Ah, winter in Melbourne. Some days are glorious, the blue sky and warmer-than-average temperatures making running a joy. Then, there are the other days. Here’s my tale of several runs while on school holidays in Ocean Grove…
A fast 10k? After running the trails in the Dandenongs for the last few months, the minor bumps along my favorite Ocean Grove trail are eat-up-able. Where I used to struggle and swear and grunt my way up these small inclines, now I relish them, feeling the muscles that I didn’t know I needed to develop suddenly fire and fly me up, seemingly without any effort on my part.
That’s how it was last Thursday. The tide was high, so the beach was out of the question. It was me and my TrailRocs on the fine gravel path instead, with a distance so short, compared to my longer runs of late, that I could really let go. Running, singing aloud, immersed in the solitude of my one hour alone. There were dark clouds on the horizon, it was raining out at sea, but around me was sunshine lighting me golden. I was heading into the last stretch of the trail, high on a cliff above the pounding surf, knowing there would be rainbows.
But here’s the thing – when the rainbow appeared, I swear I was just at the end of it. It sort of fell into the ocean, but from the ocean, I’m sure it was falling directly on me. I ran there, in that rainbow’s end, laughing, thinking how far I’d come since arriving on these shores five years ago. I ran and ran, down along the rest of the trail, in rainbow-land, watching white gulls hover on the wind, thinking it couldn’t get any better than this.
And then, as if God had heard me, and said, I can top that, let me show you, a second rainbow appeared. Only now there was one on each side of my trail and I was running, all alone, right into the gap between the two rainbows. I laughed out loud, at the wonder of it all, at the beauty, at being the only witness to this magical moment.
Then there was Friday. It was the day of my long run. I didn’t really want to go. I’d had trouble deciding the course, as my long runs have all been up in the Dandenongs of late. In Ocean Grove, I run out of trail when I try to run far. And the storm that had been brewing the day before had whipped the wind into a frenzy, a bitingly-cold frenzy. But I’d studied the tidal charts, and knew low-tide was at 2:39 pm in Point Lonsdale, and that meant a long, empty beach just for me, and lots of lovely kilometres to Point Lonsdale, around the hook of the lighthouse, and along the way to Queenscliff. My 25k would be glorious.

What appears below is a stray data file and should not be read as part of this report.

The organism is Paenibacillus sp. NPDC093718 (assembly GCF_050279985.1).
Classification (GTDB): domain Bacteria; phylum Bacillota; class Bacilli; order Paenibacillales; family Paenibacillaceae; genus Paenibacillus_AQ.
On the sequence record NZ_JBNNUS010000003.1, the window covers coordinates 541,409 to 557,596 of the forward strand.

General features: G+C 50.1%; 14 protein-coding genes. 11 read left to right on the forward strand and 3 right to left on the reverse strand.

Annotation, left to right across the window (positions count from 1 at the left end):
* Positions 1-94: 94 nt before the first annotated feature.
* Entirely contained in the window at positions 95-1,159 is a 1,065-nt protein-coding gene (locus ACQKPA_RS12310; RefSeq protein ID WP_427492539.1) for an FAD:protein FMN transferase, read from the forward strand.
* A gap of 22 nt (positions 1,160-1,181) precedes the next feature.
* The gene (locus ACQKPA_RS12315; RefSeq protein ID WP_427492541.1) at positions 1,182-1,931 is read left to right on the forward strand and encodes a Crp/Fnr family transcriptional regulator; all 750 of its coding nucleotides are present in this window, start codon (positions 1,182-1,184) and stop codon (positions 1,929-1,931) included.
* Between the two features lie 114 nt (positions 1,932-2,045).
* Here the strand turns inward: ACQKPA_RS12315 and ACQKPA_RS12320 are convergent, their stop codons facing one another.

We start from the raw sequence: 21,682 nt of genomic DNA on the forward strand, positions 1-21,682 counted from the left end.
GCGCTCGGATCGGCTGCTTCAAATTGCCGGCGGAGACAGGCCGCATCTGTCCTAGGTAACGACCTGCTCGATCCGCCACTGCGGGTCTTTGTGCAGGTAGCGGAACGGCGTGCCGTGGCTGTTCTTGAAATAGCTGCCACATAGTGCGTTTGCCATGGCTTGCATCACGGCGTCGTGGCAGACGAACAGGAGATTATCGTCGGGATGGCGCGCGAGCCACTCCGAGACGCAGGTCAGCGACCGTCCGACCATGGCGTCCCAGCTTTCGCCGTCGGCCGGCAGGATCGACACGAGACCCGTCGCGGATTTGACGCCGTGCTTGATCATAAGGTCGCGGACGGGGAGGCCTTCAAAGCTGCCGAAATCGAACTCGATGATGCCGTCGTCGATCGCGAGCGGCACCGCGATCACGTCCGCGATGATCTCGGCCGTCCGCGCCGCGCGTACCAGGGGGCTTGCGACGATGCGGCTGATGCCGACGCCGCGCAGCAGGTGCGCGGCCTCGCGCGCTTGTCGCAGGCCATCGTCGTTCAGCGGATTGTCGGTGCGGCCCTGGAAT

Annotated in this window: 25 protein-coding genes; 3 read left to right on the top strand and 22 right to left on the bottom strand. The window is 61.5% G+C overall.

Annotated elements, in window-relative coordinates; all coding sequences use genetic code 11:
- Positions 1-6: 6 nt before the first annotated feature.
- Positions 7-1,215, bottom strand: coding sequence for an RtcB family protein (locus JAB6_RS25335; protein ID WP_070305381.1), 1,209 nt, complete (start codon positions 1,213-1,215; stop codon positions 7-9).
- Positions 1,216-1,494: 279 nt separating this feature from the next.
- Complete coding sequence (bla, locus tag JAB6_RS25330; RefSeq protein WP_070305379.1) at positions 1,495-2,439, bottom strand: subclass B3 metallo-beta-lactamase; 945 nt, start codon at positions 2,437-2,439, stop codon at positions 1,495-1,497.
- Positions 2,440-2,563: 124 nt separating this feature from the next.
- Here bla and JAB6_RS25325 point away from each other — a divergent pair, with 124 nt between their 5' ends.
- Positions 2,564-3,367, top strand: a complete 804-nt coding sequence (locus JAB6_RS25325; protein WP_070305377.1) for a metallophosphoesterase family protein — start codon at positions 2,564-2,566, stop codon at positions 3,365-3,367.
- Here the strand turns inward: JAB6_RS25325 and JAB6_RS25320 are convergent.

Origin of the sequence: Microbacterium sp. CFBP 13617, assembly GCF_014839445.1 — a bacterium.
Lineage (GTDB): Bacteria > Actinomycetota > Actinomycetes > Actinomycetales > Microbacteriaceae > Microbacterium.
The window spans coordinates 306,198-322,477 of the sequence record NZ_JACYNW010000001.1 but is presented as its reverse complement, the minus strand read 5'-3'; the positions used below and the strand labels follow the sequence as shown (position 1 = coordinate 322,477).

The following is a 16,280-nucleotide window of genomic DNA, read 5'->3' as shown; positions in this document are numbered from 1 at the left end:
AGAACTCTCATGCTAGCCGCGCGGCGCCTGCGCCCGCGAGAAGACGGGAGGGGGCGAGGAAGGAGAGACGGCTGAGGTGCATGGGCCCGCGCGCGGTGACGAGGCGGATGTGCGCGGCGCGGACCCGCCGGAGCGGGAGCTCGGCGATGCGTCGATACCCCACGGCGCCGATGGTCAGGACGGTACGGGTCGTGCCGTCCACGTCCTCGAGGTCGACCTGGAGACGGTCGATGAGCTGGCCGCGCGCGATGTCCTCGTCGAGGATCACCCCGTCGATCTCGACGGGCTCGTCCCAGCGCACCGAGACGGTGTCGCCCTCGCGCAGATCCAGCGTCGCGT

I should have known when I saw my friend Anna on the beach. She was wearing a heavy down jacket, with the hood up, and her back to the wind. She took a look at me, said, “You’re really going to do this? You’re brave!” It was forbidding: this is her beach; she knows. Still, I smiled, and tried to speak but the wind tore the words away.
But it would be okay; the tide charts said so. Only they hadn’t reckoned on the winter tide in Ocean Grove. There was only a thin sliver of soft sand left, and it was constantly threatened by strong waves. The wind blew me forward, and I watched as, underneath me, the sand flew away from beneath me in a thin wave at my feet, ghostlike. Still, I had this long run to do. I ran on, slipping in the deep sand, dashing from the waves, glancing often to my right as the waves thundered in.
It reminded me of my tidal wave dreams, where I’m often alone on the beach, thinking this doesn’t feel right, and then this big wave comes and smashes me. And I always think, in the dream, this is not a dream, this is real. Just like I was thinking then.
Anyway, I got close to the lighthouse, about 200 metres away, but the wind and the waves the rapidly decreasing width of the beach, and some inner wisdom which I always listen to – all of these things said, “No, turn back.” What I said out loud was a bit more graphic, but that was the gist of it. So I did. I turned back to run smack into that hard, cold wind in my face, that wind that would scald me for the next, oh, 10k or so, as I had to adjust my running plan.
There were glorious bits of it, up on the Bluff near Barwon Heads, staring down the coast that always reminds me of Scotland, with the wind and the sea, and the isolation of it, the wild. But that wind. It blew and blew and blew, and when I turned around where the trail came to an end, finally, with utter joy, it blew me all the way home. I only made 20 of the planned 25k but they were hard-fought for.
Finally, the run with my son, who is training for his first ever 5k race, Run Melbourne, that will happen in two weeks time. He ran my trail with me (my trail, my son, this boy who is now nine that I have raised from an infant, who can now run 5k with me!) for the first time. It is hard to put the magic into words, to describe how he flew up the steepest of hills, and I watched him as he went. How he sprinted the last block to home, faster than I have ever seen him run, his arms pumping, him glancing back only once to make sure I was still behind him. My boy, a runner now.
Each run has its own mood, its motive, its highs and lows. Some are about the glory of rainbows and the white of the gulls, and others are about the pain of facing into the wind, finding the guts to go on when everything in you says stop. But the best one of all was the joy of watching my young child run off into his very own future.